Tag Archives: fiction

The Girl You Left Behind

17572903Title: The Girl You Left Behind
Author: Jojo Moyes
Source: from publisher for SheReads book club
Rating: ★★★★★
Review Summary: This book was so well written and so intriguing that I couldn’t put it down, even at the end of Dewey’s 24 hour read-a-thon.

In 1916, French artist Edouard Lefevre leaves his wife Sophie to fight at the Front. When her town falls into German hands, his portrait of Sophie stirs the heart of the local Kommandant and causes her to risk everything – her family, reputation and life – in the hope of seeing her true love one last time. Nearly a century later and Sophie’s portrait is given to Liv by her young husband shortly before his sudden death. Its beauty speaks of their short life together, but when the painting’s dark and passion-torn history is revealed, Liv discovers that the first spark of love she has felt since she lost him is threatened… (from Goodreads) Continue reading

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Filed under Fiction, Historical Fiction, Women's Fiction

Crux Giveaway Winner!

6a01157163c51e970c01901d0028cd970b-800wiTo wrap up my participation in the Classics Retold event this September, I’ve been holding a giveaway of my favorite The Count of Monte Cristo retelling. Today, I’m excited to tell you that the winner is…

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Filed under Blogger Events

The Handmaid’s Tale

38447Title: The Handmaid’s Tale
Author: Margaret Atwood
Source: library
Rating: ★★★☆☆
Review Summary: The writing was truly fantastic but the plot was slow and the ending was unsatisfying.

Offred is a Handmaid in the Republic of Gilead. She may leave the home of the Commander and his wife once a day to walk to food markets whose signs are now pictures instead of words because women are no longer allowed to read. She must lie on her back once a month and pray that the Commander makes her pregnant, because in an age of declining births, Offred and the other Handmaids are valued only if their ovaries are viable. Offred can remember the years before, when she lived and made love with her husband, Luke; when she played with and protected her daughter; when she had a job, money of her own, and access to knowledge. But all of that is gone now… (Source: Goodreads) Continue reading

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Filed under Classics, Dystopian, Fiction

The Woodlands

The-Woodlands-CoverTitle: The Woodlands
Author: Lauren Nicolle Taylor
Source: from publisher for Juniper Grove book tour
Rating: ★★★☆☆
Review Summary: Although it includes many cliched dystopian elements, this book has a flavor all it’s own and gets lots of points for avoiding the more annoying cliches.

The dictatorial rulers of The Woodlands, known as The Superiors, believe that diversity is the enemy of peace. Disobedience is punished swiftly and violently. Day by day The Superiors are usurping more control over the lives of the citizens, dictating the careers they can have; how many children they are allowed; and who they can marry. Rosa has always been different and her uniqueness will eventually land her in trouble she might not be able to get out of.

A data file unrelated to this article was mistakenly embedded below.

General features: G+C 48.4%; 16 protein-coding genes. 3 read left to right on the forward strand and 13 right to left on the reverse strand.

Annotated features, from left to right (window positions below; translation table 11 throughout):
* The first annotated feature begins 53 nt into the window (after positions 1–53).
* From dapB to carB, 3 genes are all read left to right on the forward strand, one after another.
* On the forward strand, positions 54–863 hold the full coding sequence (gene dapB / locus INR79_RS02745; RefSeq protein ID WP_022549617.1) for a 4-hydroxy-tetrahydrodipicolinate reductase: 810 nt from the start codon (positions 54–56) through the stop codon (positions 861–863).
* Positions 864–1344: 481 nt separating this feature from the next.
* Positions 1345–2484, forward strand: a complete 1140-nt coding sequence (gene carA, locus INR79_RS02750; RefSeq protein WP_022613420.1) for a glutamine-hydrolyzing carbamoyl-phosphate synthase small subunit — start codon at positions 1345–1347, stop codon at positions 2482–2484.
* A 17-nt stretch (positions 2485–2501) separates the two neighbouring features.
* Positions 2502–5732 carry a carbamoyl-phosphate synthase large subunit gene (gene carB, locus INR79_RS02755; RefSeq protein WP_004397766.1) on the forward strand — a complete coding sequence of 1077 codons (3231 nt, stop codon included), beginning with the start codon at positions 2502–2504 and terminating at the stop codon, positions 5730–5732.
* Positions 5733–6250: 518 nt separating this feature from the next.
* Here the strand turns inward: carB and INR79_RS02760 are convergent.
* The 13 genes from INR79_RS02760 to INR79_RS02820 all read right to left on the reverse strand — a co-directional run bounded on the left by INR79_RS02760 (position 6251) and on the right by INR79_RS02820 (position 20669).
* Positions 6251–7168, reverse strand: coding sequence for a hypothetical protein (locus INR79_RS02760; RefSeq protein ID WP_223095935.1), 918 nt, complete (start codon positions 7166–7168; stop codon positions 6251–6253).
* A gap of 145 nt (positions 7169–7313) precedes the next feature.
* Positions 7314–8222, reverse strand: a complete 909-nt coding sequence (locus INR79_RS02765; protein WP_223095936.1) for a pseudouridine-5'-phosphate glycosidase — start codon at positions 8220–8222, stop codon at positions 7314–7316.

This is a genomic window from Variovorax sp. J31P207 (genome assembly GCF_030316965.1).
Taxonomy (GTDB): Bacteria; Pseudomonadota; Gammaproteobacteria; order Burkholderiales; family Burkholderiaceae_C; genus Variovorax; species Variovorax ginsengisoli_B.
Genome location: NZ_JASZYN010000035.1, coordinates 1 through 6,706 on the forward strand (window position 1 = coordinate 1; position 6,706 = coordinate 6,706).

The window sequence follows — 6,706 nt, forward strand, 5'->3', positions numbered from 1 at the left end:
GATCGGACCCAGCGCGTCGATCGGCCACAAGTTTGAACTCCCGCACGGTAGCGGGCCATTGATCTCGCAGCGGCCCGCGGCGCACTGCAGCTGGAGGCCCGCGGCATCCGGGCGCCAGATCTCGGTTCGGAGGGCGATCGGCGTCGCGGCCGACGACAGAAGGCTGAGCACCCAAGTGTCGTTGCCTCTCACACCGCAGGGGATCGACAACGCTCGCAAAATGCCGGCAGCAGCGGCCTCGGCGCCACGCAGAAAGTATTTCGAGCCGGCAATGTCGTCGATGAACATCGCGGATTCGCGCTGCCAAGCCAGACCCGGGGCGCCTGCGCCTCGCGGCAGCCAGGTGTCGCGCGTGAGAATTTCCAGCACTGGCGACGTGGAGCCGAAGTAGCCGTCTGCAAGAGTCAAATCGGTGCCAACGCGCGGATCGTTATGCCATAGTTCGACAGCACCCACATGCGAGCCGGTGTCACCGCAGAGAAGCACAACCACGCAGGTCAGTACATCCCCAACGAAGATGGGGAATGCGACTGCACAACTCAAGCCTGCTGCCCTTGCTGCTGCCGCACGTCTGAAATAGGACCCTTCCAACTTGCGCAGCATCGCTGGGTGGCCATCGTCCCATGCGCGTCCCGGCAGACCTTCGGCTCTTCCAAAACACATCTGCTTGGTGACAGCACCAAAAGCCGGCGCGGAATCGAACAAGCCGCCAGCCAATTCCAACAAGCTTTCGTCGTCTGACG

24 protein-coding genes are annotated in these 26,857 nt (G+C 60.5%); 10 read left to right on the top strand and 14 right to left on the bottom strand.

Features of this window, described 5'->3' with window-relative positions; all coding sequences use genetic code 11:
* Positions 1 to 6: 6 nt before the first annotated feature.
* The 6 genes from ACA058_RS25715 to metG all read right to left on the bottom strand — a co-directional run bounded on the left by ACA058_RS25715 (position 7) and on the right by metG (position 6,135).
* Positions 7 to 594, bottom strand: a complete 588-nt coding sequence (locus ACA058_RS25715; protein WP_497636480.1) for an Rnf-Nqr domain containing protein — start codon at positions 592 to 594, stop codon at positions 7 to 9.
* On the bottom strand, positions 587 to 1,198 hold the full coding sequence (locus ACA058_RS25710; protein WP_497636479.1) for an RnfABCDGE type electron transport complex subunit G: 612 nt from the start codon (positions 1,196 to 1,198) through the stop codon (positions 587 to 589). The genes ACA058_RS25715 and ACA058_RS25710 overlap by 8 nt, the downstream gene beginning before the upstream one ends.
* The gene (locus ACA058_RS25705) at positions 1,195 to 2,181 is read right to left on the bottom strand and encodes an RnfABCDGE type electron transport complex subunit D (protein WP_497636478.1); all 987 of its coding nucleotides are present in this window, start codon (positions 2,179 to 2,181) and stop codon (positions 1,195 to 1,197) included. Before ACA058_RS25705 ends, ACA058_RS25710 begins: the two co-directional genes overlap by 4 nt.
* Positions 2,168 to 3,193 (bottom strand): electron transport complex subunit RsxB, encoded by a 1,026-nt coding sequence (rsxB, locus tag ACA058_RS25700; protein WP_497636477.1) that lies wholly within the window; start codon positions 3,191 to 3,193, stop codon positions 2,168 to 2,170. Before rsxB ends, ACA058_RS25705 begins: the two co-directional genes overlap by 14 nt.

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Filed under Dystopian, Fiction, Young Adult

The Sultan of Monte Cristo – Classics Retold

15740918Title: The Sultan of Monte Cristo
Author: The Holy Ghost Writer
Source: bought on amazon
Rating: ★☆☆☆☆
Review Summary: The writing style was similar to the original, but the plot was boring, unbelievable, bizarre, and not true to the spirit of the original.

This book is supposed to be a sequel to The Count of Monte Cristo. My review contains some spoilers for this book but none for the original.

Initially, I actually had high hopes for this book. From the first few pages it was clear that the author had done a good job capturing Dumas’ writing style. The language was flowery, Dantes was arrogant, and Hadee subservient. Not my favorite things about Dumas but integral to his work and well represented here. However… The book opens with a blatant sex scene between Dantes and Haydee. Now, I don’t have a problem with sex scenes in principle, but nothing like this happens in the original. More than that, I thought the ambiguous nature of Dantes’ relationship with Haydee was part of the first book’s appeal. Continue reading

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Filed under Fiction, Re-telling

The Book Thief – Discussion 1/3

We here at Doing Dewey are very anti-spoiler but for read-a-longs, there’s really no way to avoid them. So, if you haven’t read the first three parts of The Book Thief which are being discussed in the It’s All About Books read-a-long, this post is going to be COMPLETELY SPOILERY. You have been warned.

This read-a-long for The Book Thief is one of the first read-a-longs I’ve done, so first I’m going to tell you a bit about how I’m liking it. Then I’ll answer some of the discussion questions from our host, Suey. I don’t like to be reading multiple books at one time, so I was surprised at how easy it was to read this between two other books. It was very hard to stop reading because I was enjoying this book a lot, but it’s worth it to me to get to discuss the book with other bloggers. I can’t wait for the twitter chat tomorrow!

Discussion Questions

  1. What’s your first impression of Death as a character/narrator? Continue reading

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Filed under Blogger Events